Prior to the Post-Intelligencer article that came out earlier this month on the day of the hearing, there has been exactly one article on the subject in the last two years. This was the two paragraphs in the Seattle Times' local news round up on July 13, 2007.
If you're anything like me, you might wonder how 66 units of family housing comes to be described as a "barracks." Here's how Merriam-Webster defines the word:
City seeks 24 acres in Discovery Park
Seattle Mayor Greg Nickels has proposed buying 24 acres in Discovery Park from the Navy for $11 million. The Capehart property is in the middle of the 534-acre park, and the city wants to tear down the barracks and two buildings to create open space.
Military personnel would be moved closer to the naval base in Everett. Twenty-six officer homes would be preserved by the Navy with a development partner and eventually sold. The purchase, which requires City Council approval, would be paid for with state and county grants, as well as proceeds from selling surplus city property.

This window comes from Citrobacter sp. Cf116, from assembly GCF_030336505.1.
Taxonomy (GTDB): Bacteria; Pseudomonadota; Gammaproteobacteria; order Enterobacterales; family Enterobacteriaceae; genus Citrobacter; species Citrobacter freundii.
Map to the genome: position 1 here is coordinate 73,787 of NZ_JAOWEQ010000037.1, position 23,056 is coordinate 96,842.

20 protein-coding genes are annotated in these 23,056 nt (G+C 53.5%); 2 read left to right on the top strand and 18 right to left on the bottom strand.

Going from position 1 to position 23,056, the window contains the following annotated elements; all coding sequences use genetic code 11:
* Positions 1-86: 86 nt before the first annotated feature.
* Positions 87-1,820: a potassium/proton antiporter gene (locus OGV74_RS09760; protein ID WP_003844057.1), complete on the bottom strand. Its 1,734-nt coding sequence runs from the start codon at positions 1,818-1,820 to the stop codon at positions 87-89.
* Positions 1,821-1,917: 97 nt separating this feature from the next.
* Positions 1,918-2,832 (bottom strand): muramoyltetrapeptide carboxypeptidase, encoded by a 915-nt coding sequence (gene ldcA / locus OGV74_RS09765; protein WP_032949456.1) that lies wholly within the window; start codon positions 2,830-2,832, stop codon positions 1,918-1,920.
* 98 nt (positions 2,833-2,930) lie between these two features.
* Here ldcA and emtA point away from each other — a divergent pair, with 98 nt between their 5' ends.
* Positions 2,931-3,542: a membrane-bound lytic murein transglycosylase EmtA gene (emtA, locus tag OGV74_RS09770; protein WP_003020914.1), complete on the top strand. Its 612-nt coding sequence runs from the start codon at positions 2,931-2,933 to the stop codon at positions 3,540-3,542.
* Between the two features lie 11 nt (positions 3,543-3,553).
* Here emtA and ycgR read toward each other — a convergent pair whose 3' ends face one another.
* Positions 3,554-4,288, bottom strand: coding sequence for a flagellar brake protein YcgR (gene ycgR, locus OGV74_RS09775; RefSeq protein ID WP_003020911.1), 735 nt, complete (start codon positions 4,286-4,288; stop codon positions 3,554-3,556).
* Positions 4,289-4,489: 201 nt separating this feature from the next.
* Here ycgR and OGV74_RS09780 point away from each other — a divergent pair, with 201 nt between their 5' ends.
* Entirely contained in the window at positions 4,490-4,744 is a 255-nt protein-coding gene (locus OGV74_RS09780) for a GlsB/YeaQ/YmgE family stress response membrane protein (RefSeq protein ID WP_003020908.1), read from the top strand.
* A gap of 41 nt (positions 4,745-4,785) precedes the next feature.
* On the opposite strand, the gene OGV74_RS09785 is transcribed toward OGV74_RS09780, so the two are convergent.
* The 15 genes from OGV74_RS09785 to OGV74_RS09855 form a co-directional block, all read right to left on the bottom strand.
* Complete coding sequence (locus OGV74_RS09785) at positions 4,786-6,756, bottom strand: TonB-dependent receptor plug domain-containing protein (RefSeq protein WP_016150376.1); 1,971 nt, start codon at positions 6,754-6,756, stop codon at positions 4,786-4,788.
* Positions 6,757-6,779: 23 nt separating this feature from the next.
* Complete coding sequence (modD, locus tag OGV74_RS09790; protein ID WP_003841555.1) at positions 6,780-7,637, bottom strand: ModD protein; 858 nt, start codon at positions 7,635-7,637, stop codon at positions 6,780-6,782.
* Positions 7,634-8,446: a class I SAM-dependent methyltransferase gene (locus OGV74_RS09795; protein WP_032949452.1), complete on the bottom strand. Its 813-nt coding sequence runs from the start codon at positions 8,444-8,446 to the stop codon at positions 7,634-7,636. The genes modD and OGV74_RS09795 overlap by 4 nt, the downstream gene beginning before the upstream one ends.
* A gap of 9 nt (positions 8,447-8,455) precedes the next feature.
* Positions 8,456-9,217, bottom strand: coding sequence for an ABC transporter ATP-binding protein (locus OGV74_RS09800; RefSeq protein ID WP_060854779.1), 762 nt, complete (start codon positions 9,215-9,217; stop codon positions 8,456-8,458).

Main Entry: 1bar·rackThis, then, is a strange word choice. One perhaps meant to deceive. As a guy who was once in the military, I know the difference between family housing and a barracks. A barracks is a big ugly building where fifty guys sleep in a big room on iron bed frames and keep all their stuff in lockers. Family housing is where everyone gets a tiny lawn and kids ride their bikes in the street. There's a big difference.
Pronunciation: 'ber-&k, -ik; 'ba-r&k, -rik
Etymology: French baraque hut, from Catalan barraca
1 : a building or set of buildings used especially for lodging soldiers in garrison
2 a : a structure resembling a shed or barn that provides temporary housing b : housing characterized by extreme plainness or dreary uniformity -- usually used in plural in all senses
But the word choice didn't come from the Seattle Times. It came from the Mayor's press office. This from their their July 11th press release: